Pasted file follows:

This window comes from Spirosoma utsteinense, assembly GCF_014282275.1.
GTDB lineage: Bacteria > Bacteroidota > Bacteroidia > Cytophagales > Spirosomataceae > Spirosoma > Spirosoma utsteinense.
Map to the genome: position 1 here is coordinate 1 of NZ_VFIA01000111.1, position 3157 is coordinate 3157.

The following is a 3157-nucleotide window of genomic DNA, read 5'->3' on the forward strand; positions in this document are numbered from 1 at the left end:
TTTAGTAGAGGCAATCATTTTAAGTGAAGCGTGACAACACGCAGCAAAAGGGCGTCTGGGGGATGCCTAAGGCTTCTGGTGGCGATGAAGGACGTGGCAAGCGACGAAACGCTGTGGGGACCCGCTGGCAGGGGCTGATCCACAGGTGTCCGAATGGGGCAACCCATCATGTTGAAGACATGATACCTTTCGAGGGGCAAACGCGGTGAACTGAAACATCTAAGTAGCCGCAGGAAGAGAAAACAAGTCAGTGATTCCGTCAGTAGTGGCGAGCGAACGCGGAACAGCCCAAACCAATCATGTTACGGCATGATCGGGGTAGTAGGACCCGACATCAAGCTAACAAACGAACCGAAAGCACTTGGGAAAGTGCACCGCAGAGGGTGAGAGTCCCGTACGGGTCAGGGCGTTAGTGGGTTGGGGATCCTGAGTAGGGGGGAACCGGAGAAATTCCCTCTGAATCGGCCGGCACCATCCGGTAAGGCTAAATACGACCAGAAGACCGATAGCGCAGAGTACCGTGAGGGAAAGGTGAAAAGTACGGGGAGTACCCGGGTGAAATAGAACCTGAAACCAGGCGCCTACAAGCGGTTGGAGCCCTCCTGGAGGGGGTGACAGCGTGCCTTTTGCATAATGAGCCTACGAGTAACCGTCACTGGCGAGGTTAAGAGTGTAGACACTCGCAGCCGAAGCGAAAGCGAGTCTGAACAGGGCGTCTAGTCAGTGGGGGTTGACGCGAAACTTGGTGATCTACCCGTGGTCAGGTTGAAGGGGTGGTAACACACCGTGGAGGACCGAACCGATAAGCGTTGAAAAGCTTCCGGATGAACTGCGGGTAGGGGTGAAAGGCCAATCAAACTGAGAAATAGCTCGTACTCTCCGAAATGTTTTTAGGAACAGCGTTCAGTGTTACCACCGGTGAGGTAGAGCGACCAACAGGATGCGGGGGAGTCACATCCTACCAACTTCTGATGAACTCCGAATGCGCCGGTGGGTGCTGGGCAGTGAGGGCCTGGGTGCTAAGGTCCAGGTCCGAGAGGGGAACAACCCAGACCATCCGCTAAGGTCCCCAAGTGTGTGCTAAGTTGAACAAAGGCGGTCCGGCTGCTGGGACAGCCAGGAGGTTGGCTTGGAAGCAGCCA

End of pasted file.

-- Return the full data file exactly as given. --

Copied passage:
This window comes from Spirosoma utsteinense, assembly GCF_014282275.1.
GTDB lineage: Bacteria > Bacteroidota > Bacteroidia > Cytophagales > Spirosomataceae > Spirosoma > Spirosoma utsteinense.
Map to the genome: position 1 here is coordinate 1 of NZ_VFIA01000111.1, position 3157 is coordinate 3157.

The following is a 3157-nucleotide window of genomic DNA, read 5'->3' on the forward strand; positions in this document are numbered from 1 at the left end:
TTTAGTAGAGGCAATCATTTTAAGTGAAGCGTGACAACACGCAGCAAAAGGGCGTCTGGGGGATGCCTAAGGCTTCTGGTGGCGATGAAGGACGTGGCAAGCGACGAAACGCTGTGGGGACCCGCTGGCAGGGGCTGATCCACAGGTGTCCGAATGGGGCAACCCATCATGTTGAAGACATGATACCTTTCGAGGGGCAAACGCGGTGAACTGAAACATCTAAGTAGCCGCAGGAAGAGAAAACAAGTCAGTGATTCCGTCAGTAGTGGCGAGCGAACGCGGAACAGCCCAAACCAATCATGTTACGGCATGATCGGGGTAGTAGGACCCGACATCAAGCTAACAAACGAACCGAAAGCACTTGGGAAAGTGCACCGCAGAGGGTGAGAGTCCCGTACGGGTCAGGGCGTTAGTGGGTTGGGGATCCTGAGTAGGGGGGAACCGGAGAAATTCCCTCTGAATCGGCCGGCACCATCCGGTAAGGCTAAATACGACCAGAAGACCGATAGCGCAGAGTACCGTGAGGGAAAGGTGAAAAGTACGGGGAGTACCCGGGTGAAATAGAACCTGAAACCAGGCGCCTACAAGCGGTTGGAGCCCTCCTGGAGGGGGTGACAGCGTGCCTTTTGCATAATGAGCCTACGAGTAACCGTCACTGGCGAGGTTAAGAGTGTAGACACTCGCAGCCGAAGCGAAAGCGAGTCTGAACAGGGCGTCTAGTCAGTGGGGGTTGACGCGAAACTTGGTGATCTACCCGTGGTCAGGTTGAAGGGGTGGTAACACACCGTGGAGGACCGAACCGATAAGCGTTGAAAAGCTTCCGGATGAACTGCGGGTAGGGGTGAAAGGCCAATCAAACTGAGAAATAGCTCGTACTCTCCGAAATGTTTTTAGGAACAGCGTTCAGTGTTACCACCGGTGAGGTAGAGCGACCAACAGGATGCGGGGGAGTCACATCCTACCAACTTCTGATGAACTCCGAATGCGCCGGTGGGTGCTGGGCAGTGAGGGCCTGGGTGCTAAGGTCCAGGTCCGAGAGGGGAACAACCCAGACCATCCGCTAAGGTCCCCAAGTGTGTGCTAAGTTGAACAAAGGCGGTCCGGCTGCTGGGACAGCCAGGAGGTTGGCTTGGAAGCAGCCA